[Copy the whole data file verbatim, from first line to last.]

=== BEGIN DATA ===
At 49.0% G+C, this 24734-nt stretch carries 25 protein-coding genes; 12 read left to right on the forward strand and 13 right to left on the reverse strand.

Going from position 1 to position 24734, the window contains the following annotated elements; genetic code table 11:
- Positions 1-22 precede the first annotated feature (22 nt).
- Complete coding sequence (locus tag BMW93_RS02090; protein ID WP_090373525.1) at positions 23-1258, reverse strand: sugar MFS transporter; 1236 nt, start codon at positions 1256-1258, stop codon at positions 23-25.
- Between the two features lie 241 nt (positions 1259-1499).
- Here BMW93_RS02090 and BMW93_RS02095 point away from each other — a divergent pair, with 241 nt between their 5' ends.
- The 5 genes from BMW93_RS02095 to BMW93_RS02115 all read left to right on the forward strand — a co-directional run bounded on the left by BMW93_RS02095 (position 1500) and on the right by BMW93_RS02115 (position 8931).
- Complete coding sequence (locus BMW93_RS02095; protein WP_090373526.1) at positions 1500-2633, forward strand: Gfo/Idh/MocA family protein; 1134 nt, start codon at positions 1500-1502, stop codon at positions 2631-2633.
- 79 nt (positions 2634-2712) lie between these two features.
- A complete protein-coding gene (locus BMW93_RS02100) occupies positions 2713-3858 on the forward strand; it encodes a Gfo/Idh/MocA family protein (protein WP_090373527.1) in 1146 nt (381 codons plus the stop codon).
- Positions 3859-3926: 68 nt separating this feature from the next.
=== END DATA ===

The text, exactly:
At 49.0% G+C, this 24734-nt stretch carries 25 protein-coding genes; 12 read left to right on the forward strand and 13 right to left on the reverse strand.

Going from position 1 to position 24734, the window contains the following annotated elements; genetic code table 11:
- Positions 1-22 precede the first annotated feature (22 nt).
- Complete coding sequence (locus tag BMW93_RS02090; protein ID WP_090373525.1) at positions 23-1258, reverse strand: sugar MFS transporter; 1236 nt, start codon at positions 1256-1258, stop codon at positions 23-25.
- Between the two features lie 241 nt (positions 1259-1499).
- Here BMW93_RS02090 and BMW93_RS02095 point away from each other — a divergent pair, with 241 nt between their 5' ends.
- The 5 genes from BMW93_RS02095 to BMW93_RS02115 all read left to right on the forward strand — a co-directional run bounded on the left by BMW93_RS02095 (position 1500) and on the right by BMW93_RS02115 (position 8931).
- Complete coding sequence (locus BMW93_RS02095; protein WP_090373526.1) at positions 1500-2633, forward strand: Gfo/Idh/MocA family protein; 1134 nt, start codon at positions 1500-1502, stop codon at positions 2631-2633.
- 79 nt (positions 2634-2712) lie between these two features.
- A complete protein-coding gene (locus BMW93_RS02100) occupies positions 2713-3858 on the forward strand; it encodes a Gfo/Idh/MocA family protein (protein WP_090373527.1) in 1146 nt (381 codons plus the stop codon).
- Positions 3859-3926: 68 nt separating this feature from the next.